DATELINE: Void or Vortex?
Money Pit Candid Camera?
When we learned this week that History Channel had ordered 30 hours of the series Curse of Oak Island for this sixth season, we knew immediately it meant the “slog” factor had been doubled.
This would be a mammoth and twice-as-long season of episodes than the previous year.
And, sure enough, we saw the drama in micro-management. It seems that the stone with “rune” markings would be emblematic of the problem. Alex Lagina found an English literature professor (a rare woman) to give expertise. She was resoundingly rejected by the Lagina Brothers.
She suggested, two weeks after finding a piece of stone, that they look for the rest of it. A half-hearted search commenced eventually, but Rick Lagina out in the field was not enthusiastic. Marty dismissed another expert when she said it was decorative, not language.
If there was a find, it was Gary Drayton—the metal detective—who located another Roman arrow shaft in the muck. It may take weeks to authenticate this. And, we are still left wondering why no one has done carbon dating on the wood beams found in the mud at Smith’s Cove.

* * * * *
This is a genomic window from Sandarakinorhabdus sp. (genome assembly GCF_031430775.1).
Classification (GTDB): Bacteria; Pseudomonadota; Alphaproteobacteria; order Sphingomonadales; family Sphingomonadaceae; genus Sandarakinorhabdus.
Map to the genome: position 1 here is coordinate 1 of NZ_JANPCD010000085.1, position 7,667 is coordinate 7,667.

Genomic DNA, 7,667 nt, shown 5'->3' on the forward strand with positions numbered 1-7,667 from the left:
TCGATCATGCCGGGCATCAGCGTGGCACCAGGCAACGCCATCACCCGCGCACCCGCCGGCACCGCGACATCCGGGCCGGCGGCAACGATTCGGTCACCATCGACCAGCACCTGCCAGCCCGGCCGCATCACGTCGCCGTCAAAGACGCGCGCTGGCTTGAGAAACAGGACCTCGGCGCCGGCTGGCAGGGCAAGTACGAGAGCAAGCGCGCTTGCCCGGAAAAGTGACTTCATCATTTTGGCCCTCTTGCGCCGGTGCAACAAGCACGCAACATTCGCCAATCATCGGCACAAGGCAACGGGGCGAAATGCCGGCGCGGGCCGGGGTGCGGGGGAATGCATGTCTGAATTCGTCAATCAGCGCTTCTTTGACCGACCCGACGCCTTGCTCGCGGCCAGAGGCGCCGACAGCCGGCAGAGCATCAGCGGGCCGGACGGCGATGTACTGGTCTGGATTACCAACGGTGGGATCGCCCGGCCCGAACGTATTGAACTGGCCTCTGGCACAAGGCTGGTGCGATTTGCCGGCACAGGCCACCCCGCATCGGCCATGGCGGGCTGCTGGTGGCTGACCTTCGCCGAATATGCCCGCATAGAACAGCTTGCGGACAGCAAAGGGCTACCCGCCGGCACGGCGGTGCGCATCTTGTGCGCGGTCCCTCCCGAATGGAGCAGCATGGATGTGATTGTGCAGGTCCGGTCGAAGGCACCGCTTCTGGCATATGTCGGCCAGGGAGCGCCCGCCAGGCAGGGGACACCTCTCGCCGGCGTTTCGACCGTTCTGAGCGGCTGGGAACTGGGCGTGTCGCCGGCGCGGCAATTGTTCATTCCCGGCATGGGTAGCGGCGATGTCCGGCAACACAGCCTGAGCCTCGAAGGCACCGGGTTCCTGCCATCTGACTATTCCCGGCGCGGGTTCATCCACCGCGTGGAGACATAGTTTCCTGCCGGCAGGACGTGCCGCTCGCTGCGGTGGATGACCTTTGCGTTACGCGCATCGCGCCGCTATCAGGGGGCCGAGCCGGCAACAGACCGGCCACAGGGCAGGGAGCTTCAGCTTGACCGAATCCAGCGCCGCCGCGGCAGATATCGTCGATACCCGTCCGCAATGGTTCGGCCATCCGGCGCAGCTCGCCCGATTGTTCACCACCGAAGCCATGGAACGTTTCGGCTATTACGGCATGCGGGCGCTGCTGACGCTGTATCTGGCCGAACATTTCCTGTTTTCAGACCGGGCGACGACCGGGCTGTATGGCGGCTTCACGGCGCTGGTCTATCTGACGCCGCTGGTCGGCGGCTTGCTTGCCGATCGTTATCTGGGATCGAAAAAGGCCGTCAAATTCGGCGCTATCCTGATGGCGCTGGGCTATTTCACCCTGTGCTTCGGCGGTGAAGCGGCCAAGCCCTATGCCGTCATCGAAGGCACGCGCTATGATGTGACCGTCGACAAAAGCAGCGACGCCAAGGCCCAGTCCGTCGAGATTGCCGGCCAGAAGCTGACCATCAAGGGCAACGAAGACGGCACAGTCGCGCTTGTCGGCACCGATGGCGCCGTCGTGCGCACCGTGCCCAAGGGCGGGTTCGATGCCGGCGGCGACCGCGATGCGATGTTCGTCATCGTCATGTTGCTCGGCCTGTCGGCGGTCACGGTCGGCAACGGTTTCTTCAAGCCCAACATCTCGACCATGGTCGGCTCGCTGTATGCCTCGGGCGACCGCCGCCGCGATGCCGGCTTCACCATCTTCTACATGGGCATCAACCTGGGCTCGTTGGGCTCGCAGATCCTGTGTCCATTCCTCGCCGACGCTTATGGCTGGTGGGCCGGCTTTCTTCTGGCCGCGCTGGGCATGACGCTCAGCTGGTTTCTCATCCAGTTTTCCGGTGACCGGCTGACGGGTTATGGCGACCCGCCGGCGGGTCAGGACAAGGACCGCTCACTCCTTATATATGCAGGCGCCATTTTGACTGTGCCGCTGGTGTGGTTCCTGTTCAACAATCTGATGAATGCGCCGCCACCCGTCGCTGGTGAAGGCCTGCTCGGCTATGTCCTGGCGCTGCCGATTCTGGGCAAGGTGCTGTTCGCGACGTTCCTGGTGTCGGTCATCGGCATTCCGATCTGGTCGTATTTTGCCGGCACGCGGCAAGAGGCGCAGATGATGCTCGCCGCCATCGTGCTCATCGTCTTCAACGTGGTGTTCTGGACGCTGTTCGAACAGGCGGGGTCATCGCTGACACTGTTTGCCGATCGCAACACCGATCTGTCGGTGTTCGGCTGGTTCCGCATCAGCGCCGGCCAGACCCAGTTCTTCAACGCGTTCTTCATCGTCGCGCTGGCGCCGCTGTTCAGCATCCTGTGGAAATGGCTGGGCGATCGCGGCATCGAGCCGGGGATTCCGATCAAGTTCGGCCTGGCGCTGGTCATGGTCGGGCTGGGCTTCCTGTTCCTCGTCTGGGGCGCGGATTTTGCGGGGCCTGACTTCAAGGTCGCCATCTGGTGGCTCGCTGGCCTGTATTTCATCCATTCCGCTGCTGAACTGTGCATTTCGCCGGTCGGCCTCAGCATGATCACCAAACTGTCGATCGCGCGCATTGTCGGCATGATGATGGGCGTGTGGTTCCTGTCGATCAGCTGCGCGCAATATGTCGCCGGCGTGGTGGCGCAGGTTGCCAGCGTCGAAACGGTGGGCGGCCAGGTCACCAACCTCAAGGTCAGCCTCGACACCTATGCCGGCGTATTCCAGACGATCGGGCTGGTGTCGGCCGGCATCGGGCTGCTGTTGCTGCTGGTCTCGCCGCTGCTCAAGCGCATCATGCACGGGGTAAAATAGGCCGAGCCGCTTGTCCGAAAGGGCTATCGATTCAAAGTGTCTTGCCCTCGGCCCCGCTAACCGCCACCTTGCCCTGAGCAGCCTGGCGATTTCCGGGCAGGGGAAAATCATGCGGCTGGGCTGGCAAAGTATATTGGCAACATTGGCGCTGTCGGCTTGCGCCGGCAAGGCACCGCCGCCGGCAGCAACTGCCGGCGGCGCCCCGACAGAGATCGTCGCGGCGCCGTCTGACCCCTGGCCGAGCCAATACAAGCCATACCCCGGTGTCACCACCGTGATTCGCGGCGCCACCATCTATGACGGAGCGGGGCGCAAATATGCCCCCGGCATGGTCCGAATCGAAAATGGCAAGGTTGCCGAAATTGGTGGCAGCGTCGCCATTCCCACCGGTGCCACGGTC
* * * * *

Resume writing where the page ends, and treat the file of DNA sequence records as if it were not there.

Now the gang of treasure hunters are calling it Roman era because some hydraulic concrete has been found. Well, yes, Romans created it, but it was rediscovered in the 1700s—and, more likely, might be from that era.
Most intriguing again was failed equipment. A highly anticipated submersible camera went down a shaft, found some angular caverns, and promptly crashed, filling with water. Wasn’t this a submersible??
The Laginas are fond of blaming the perennial curse of Oak Island for equipment failures. However, if you are using paranormal theory (curse killing six men), then you ought to be aware that spirit activity often depletes electronic equipment, causing battery failure.
If you have a shaft/void that has human bones in it at 170 feet, you may well have paranormal activity. It has not been addressed so far.
All in all, this latest episode leaves viewers frustrated. Yet again.